Were the “animals” of the ark, humans devoid of understanding?


I have been puzzled by the necessity of the animals Noah loaded on the ark.

Throughout history, widespread destruction has been repaired by nature and the loss of animal has been restored without an ark.

In addition, there are predators and there are prey. It would have require a miracle of sorts to trapped a male and female of each species, confine them to the ark, and provide them with sustenance, that didn’t consist of the smaller animals aboard, over the period of confinement.

The thought occurred to me that the animals brought onboard the ark might have been various classes of humans devoid of understanding of God’s purposes and categorized as animals. It would have been far easier to have had people living in the ark than animals.

One of the reasons I have considered the above alternative is the fact that a significant number of people would be needed to re-establish a minimal civilization after the flood waters had subsided leaving extensive devastation and destruction.


Taken literally, the account of Noah’s Ark produces a familiar picture: animals of all kinds obediently marching two by two up a ramp into the ark; an image which belies their true natures. But God invites us to reason and in this case it does not seem reasonable that all would refer to each and every creature on earth. (Other difficulties aside, the dimensions of the ark simply wouldn’t have been big enough for this task.)

However, there is much evidence to suggest the flood was not universal. Hence, the necessity for preserving literally “all” species, that their survival may be ensured, is eliminated. And yes, through the natural processes set in motion by God, the devastated area would recover.

So, if Noah didn’t take every animal into the ark, what did he take and how did he choose? It does not, I believe, oppose reason to picture Noah taking his domestic animals—those which he was using and which he would need to support himself and his family. Along a similar line of reasoning, upon leaving Egypt the Israelites were instructed to take with them their livestock.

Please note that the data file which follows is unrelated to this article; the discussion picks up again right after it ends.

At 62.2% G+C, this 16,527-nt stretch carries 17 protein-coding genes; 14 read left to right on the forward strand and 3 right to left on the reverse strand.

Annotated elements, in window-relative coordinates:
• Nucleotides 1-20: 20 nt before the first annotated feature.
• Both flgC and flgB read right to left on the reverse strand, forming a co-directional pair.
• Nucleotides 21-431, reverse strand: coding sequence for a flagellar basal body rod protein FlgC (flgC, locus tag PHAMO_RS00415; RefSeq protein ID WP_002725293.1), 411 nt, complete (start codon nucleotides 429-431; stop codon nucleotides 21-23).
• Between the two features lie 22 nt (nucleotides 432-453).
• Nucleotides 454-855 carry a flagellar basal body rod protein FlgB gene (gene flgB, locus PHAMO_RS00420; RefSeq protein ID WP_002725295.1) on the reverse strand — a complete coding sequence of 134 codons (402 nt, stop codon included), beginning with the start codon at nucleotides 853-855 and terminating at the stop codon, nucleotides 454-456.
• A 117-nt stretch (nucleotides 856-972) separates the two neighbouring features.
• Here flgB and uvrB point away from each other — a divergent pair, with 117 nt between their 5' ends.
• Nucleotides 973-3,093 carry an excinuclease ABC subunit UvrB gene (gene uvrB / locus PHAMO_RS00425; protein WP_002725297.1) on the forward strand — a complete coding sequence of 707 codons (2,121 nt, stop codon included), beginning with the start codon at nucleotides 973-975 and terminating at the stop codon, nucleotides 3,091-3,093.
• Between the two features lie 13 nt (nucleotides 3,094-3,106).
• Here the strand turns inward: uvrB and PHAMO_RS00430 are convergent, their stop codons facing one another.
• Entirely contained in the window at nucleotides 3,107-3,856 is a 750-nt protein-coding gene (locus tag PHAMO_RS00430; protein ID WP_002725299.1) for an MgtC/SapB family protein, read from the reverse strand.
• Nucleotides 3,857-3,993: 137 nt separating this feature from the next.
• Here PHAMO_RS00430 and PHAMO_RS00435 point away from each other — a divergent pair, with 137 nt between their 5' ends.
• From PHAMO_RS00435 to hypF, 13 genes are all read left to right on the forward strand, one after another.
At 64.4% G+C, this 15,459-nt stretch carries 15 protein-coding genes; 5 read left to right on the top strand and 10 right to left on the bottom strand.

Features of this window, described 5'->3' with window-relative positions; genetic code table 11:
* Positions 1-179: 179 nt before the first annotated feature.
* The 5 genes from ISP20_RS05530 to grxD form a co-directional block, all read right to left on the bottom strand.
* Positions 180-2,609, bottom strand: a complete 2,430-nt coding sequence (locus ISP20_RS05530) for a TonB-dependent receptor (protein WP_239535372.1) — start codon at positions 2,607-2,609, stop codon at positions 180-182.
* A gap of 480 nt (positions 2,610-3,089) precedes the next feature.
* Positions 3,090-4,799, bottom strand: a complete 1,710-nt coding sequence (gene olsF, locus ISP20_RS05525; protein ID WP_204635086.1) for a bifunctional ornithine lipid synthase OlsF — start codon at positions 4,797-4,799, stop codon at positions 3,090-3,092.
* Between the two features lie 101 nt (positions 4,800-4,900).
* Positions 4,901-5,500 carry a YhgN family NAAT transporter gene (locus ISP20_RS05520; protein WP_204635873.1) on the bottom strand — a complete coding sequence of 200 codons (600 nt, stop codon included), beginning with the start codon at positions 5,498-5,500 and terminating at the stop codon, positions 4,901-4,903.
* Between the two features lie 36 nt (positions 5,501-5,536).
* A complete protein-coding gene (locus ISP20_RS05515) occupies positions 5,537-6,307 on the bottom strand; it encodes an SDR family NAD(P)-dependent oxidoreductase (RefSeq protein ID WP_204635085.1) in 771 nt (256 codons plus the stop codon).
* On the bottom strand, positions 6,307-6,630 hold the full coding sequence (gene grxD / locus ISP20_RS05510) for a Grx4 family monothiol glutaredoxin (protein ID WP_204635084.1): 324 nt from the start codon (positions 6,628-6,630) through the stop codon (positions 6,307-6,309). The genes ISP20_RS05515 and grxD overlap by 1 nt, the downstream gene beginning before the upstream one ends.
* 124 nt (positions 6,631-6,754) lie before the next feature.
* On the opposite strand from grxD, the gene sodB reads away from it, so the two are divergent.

We find it unlikely that the “animals” may have referred to “humans devoid of understanding.” God has always been very selective of the persons He used. He never accepted every kind, never those who didn’t seek to understand his purpose. He was always looking for the select, the very best and highest quality who were willing to answer His call. The Bible evidences that God provides deliverance and salvation to the “upright,” “faithful,” and the “pure.” Any of these would be far above the level of an animal existence.

Concerning re-population—just as natural processes would see the recovery of the area, so natural processes would take care of repopulating a civilization. Although we might think God would need a larger resource of humans than were reported to be on the ark, in order to people the area in a reasonable amount of time, we must remember that God is not short of time or resources; nor is He obliged to work according to our way of thinking.

More important than all this is the lesson provided for us. God will not preserve everyone. Throughout history he has preserved only those whom He can use in His eternal purpose and He will continue to do so. When the Lord “roars out of Zion” (Joel 3:16) and His judgments descend upon earth, there will be deliverance for his people—and no others.